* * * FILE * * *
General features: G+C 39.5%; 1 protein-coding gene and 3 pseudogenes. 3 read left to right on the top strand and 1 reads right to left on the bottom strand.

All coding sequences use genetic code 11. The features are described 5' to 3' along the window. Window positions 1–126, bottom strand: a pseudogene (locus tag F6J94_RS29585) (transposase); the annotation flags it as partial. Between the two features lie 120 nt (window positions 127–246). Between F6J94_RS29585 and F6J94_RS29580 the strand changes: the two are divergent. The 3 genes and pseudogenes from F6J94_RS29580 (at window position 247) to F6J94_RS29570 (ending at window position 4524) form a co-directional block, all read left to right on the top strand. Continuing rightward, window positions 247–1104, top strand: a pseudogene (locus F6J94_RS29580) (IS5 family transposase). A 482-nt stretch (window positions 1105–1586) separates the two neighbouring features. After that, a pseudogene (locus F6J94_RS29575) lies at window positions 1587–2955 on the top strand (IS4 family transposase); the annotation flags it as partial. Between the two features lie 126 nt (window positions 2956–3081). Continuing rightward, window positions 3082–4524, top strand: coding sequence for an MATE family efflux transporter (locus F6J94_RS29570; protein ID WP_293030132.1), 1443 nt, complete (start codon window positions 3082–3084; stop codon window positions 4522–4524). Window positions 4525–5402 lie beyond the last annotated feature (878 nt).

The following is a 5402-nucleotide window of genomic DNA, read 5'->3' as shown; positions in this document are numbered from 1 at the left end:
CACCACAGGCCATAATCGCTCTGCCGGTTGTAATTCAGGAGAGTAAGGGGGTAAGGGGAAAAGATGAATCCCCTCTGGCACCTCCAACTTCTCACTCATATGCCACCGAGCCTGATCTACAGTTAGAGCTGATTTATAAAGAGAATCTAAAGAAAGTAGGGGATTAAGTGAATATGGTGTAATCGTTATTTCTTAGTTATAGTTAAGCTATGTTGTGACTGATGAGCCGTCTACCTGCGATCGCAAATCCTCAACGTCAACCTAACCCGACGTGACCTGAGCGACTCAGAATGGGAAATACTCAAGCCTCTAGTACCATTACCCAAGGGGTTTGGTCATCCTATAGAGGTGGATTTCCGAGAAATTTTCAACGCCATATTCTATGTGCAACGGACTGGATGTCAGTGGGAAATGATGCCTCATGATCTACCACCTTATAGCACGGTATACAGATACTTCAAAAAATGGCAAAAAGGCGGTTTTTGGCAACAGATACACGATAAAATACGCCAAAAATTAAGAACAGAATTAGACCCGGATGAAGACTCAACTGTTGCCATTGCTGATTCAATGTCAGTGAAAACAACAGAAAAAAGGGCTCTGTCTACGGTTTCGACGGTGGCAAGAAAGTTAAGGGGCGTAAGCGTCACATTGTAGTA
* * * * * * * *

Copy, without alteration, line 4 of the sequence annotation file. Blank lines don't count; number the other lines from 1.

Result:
CACCACAGGCCATAATCGCTCTGCCGGTTGTAATTCAGGAGAGTAAGGGGGTAAGGGGAAAAGATGAATCCCCTCTGGCACCTCCAACTTCTCACTCATATGCCACCGAGCCTGATCTACAGTTAGAGCTGATTTATAAAGAGAATCTAAAGAAAGTAGGGGATTAAGTGAATATGGTGTAATCGTTATTTCTTAGTTATAGTTAAGCTATGTTGTGACTGATGAGCCGTCTACCTGCGATCGCAAATCCTCAACGTCAACCTAACCCGACGTGACCTGAGCGACTCAGAATGGGAAATACTCAAGCCTCTAGTACCATTACCCAAGGGGTTTGGTCATCCTATAGAGGTGGATTTCCGAGAAATTTTCAACGCCATATTCTATGTGCAACGGACTGGATGTCAGTGGGAAATGATGCCTCATGATCTACCACCTTATAGCACGGTATACAGATACTTCAAAAAATGGCAAAAAGGCGGTTTTTGGCAACAGATACACGATAAAATACGCCAAAAATTAAGAACAGAATTAGACCCGGATGAAGACTCAACTGTTGCCATTGCTGATTCAATGTCAGTGAAAACAACAGAAAAAAGGGCTCTGTCTACGGTTTCGACGGTGGCAAGAAAGTTAAGGGGCGTAAGCGTCACATTGTAGTA